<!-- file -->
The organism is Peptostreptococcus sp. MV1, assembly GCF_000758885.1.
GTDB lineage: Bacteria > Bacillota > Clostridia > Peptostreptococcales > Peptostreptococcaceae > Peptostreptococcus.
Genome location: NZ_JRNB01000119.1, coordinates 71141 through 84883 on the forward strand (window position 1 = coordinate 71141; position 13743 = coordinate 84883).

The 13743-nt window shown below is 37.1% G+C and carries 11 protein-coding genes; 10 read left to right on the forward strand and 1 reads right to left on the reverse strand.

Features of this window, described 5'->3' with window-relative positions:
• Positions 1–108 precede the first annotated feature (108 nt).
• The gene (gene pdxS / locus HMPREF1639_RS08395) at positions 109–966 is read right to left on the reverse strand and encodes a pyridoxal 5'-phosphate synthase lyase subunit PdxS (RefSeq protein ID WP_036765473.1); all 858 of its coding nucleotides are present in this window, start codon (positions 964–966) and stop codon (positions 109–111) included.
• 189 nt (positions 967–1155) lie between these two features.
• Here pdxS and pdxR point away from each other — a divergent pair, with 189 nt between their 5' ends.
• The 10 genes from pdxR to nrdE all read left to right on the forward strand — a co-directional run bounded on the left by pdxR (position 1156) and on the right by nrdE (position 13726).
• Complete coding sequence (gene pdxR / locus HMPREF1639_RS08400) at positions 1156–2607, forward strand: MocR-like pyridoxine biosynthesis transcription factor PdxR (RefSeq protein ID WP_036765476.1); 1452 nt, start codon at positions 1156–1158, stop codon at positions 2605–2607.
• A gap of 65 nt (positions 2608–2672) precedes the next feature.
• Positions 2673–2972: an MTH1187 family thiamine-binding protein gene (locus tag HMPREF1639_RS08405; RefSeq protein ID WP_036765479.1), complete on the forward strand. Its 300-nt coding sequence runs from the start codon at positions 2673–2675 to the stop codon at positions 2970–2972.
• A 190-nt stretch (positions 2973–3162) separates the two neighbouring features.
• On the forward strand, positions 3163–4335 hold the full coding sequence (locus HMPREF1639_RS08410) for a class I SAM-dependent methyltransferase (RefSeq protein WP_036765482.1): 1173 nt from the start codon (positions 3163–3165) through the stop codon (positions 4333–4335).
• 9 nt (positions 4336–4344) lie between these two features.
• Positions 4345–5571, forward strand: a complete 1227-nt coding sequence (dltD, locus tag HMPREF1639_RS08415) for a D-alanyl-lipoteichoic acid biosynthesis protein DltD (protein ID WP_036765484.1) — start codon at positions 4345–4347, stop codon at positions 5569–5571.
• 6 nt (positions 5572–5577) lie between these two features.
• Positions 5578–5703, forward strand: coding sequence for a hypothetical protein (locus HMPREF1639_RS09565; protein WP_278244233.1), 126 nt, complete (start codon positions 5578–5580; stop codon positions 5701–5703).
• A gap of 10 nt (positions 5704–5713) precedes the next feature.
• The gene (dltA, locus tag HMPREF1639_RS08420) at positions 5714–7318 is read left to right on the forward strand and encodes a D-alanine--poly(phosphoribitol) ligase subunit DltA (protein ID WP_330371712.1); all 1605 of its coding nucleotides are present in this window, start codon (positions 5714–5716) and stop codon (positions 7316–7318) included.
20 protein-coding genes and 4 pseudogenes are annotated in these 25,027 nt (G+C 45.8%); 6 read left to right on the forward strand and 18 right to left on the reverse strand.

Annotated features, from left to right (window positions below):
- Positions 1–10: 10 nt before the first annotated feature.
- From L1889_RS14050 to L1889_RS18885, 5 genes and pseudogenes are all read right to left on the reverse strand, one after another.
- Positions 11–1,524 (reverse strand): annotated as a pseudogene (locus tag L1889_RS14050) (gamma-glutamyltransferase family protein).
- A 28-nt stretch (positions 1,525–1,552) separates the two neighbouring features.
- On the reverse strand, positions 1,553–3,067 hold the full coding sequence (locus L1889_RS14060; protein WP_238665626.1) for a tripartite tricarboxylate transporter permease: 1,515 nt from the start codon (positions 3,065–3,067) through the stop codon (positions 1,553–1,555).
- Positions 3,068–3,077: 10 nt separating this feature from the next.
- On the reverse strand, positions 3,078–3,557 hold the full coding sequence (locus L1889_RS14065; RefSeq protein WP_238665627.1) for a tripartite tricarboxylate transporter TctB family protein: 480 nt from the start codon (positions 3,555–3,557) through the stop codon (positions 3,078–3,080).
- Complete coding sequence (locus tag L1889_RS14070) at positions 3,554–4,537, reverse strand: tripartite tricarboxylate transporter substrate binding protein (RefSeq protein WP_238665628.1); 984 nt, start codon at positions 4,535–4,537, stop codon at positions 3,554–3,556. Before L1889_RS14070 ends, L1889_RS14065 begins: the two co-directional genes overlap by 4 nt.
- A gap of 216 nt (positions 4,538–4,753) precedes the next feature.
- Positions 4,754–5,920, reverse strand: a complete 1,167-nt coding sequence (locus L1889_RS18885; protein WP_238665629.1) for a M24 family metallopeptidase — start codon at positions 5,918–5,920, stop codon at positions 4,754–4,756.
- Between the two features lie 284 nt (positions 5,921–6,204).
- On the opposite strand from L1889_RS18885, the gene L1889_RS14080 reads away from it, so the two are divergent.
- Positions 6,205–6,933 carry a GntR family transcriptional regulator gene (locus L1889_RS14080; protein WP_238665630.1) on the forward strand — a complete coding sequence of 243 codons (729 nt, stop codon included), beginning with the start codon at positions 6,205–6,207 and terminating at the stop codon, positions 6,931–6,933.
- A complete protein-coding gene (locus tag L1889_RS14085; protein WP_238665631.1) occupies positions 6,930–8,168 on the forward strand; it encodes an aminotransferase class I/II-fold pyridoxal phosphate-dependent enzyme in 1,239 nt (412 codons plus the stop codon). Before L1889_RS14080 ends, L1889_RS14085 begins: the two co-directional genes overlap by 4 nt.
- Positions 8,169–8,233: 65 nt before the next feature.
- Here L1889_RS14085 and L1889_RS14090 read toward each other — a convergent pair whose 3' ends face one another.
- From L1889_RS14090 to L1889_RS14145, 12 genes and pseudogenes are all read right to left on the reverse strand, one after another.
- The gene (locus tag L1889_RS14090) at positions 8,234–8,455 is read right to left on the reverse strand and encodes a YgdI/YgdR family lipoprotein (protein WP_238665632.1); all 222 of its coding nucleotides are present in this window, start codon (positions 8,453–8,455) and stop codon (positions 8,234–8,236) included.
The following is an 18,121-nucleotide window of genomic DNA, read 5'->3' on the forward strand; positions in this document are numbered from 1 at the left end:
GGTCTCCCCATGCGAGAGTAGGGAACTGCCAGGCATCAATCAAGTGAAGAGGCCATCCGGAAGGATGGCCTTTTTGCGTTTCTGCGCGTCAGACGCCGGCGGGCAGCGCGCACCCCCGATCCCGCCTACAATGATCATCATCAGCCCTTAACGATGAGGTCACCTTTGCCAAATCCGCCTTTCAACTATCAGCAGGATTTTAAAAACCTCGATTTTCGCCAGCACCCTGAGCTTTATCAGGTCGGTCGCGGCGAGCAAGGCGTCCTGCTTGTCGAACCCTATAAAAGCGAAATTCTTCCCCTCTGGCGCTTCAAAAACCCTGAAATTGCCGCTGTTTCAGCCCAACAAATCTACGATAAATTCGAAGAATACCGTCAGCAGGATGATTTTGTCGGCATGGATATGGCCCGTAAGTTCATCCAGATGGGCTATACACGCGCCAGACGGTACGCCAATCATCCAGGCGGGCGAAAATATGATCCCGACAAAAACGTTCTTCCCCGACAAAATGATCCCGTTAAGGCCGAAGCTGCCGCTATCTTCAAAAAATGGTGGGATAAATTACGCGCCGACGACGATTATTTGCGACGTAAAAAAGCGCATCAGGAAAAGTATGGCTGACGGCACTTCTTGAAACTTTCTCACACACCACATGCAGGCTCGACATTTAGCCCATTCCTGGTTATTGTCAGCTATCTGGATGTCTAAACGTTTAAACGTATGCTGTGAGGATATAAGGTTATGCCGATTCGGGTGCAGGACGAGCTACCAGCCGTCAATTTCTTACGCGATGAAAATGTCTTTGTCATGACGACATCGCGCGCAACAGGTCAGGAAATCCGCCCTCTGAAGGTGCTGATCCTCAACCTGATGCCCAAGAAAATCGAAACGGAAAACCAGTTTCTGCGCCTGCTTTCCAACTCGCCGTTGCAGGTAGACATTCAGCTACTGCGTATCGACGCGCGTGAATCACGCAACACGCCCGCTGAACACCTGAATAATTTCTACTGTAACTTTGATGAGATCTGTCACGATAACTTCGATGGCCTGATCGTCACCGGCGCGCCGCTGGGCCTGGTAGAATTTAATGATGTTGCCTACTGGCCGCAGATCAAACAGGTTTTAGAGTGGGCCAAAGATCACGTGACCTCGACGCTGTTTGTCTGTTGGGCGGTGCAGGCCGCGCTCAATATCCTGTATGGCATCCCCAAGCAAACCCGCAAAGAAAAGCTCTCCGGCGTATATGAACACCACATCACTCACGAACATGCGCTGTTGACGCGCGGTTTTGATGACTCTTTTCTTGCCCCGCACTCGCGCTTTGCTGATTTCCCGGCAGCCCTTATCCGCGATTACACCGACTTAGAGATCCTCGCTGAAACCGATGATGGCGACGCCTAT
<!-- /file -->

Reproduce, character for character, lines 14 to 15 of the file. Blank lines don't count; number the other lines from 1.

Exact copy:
• A 190-nt stretch (positions 2973–3162) separates the two neighbouring features.
• On the forward strand, positions 3163–4335 hold the full coding sequence (locus HMPREF1639_RS08410) for a class I SAM-dependent methyltransferase (RefSeq protein WP_036765482.1): 1173 nt from the start codon (positions 3163–3165) through the stop codon (positions 4333–4335).